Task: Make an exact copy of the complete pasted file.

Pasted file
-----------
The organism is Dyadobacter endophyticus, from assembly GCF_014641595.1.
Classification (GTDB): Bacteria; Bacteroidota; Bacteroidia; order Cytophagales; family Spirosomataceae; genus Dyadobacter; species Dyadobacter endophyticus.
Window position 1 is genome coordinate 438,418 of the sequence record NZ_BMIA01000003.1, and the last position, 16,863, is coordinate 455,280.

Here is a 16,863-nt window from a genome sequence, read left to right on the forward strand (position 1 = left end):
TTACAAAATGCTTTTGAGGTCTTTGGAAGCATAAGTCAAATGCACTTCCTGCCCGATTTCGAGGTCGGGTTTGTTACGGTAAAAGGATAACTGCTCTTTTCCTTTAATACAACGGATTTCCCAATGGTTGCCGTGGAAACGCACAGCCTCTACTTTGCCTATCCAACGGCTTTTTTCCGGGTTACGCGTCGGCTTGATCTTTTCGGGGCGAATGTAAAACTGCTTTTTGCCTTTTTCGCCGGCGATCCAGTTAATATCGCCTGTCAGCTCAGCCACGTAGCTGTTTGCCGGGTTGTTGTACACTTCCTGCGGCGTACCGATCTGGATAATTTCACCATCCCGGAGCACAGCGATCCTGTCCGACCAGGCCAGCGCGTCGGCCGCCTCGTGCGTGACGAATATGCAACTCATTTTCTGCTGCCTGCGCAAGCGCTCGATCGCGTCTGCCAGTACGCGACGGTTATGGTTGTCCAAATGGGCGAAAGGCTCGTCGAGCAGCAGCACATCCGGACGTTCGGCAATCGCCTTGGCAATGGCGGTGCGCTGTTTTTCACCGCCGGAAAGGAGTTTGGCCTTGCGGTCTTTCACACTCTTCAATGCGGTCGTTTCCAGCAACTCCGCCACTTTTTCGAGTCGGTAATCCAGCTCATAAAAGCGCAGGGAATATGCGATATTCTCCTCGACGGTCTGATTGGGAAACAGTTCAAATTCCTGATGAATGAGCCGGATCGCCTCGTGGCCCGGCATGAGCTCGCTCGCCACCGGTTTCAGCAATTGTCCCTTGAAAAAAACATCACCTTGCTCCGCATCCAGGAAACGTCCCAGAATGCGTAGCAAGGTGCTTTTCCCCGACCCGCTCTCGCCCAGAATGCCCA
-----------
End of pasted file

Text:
The organism is Dyadobacter endophyticus, from assembly GCF_014641595.1.
Classification (GTDB): Bacteria; Bacteroidota; Bacteroidia; order Cytophagales; family Spirosomataceae; genus Dyadobacter; species Dyadobacter endophyticus.
Window position 1 is genome coordinate 438,418 of the sequence record NZ_BMIA01000003.1, and the last position, 16,863, is coordinate 455,280.

Here is a 16,863-nt window from a genome sequence, read left to right on the forward strand (position 1 = left end):
TTACAAAATGCTTTTGAGGTCTTTGGAAGCATAAGTCAAATGCACTTCCTGCCCGATTTCGAGGTCGGGTTTGTTACGGTAAAAGGATAACTGCTCTTTTCCTTTAATACAACGGATTTCCCAATGGTTGCCGTGGAAACGCACAGCCTCTACTTTGCCTATCCAACGGCTTTTTTCCGGGTTACGCGTCGGCTTGATCTTTTCGGGGCGAATGTAAAACTGCTTTTTGCCTTTTTCGCCGGCGATCCAGTTAATATCGCCTGTCAGCTCAGCCACGTAGCTGTTTGCCGGGTTGTTGTACACTTCCTGCGGCGTACCGATCTGGATAATTTCACCATCCCGGAGCACAGCGATCCTGTCCGACCAGGCCAGCGCGTCGGCCGCCTCGTGCGTGACGAATATGCAACTCATTTTCTGCTGCCTGCGCAAGCGCTCGATCGCGTCTGCCAGTACGCGACGGTTATGGTTGTCCAAATGGGCGAAAGGCTCGTCGAGCAGCAGCACATCCGGACGTTCGGCAATCGCCTTGGCAATGGCGGTGCGCTGTTTTTCACCGCCGGAAAGGAGTTTGGCCTTGCGGTCTTTCACACTCTTCAATGCGGTCGTTTCCAGCAACTCCGCCACTTTTTCGAGTCGGTAATCCAGCTCATAAAAGCGCAGGGAATATGCGATATTCTCCTCGACGGTCTGATTGGGAAACAGTTCAAATTCCTGATGAATGAGCCGGATCGCCTCGTGGCCCGGCATGAGCTCGCTCGCCACCGGTTTCAGCAATTGTCCCTTGAAAAAAACATCACCTTGCTCCGCATCCAGGAAACGTCCCAGAATGCGTAGCAAGGTGCTTTTCCCCGACCCGCTCTCGCCCAGAATGCCCA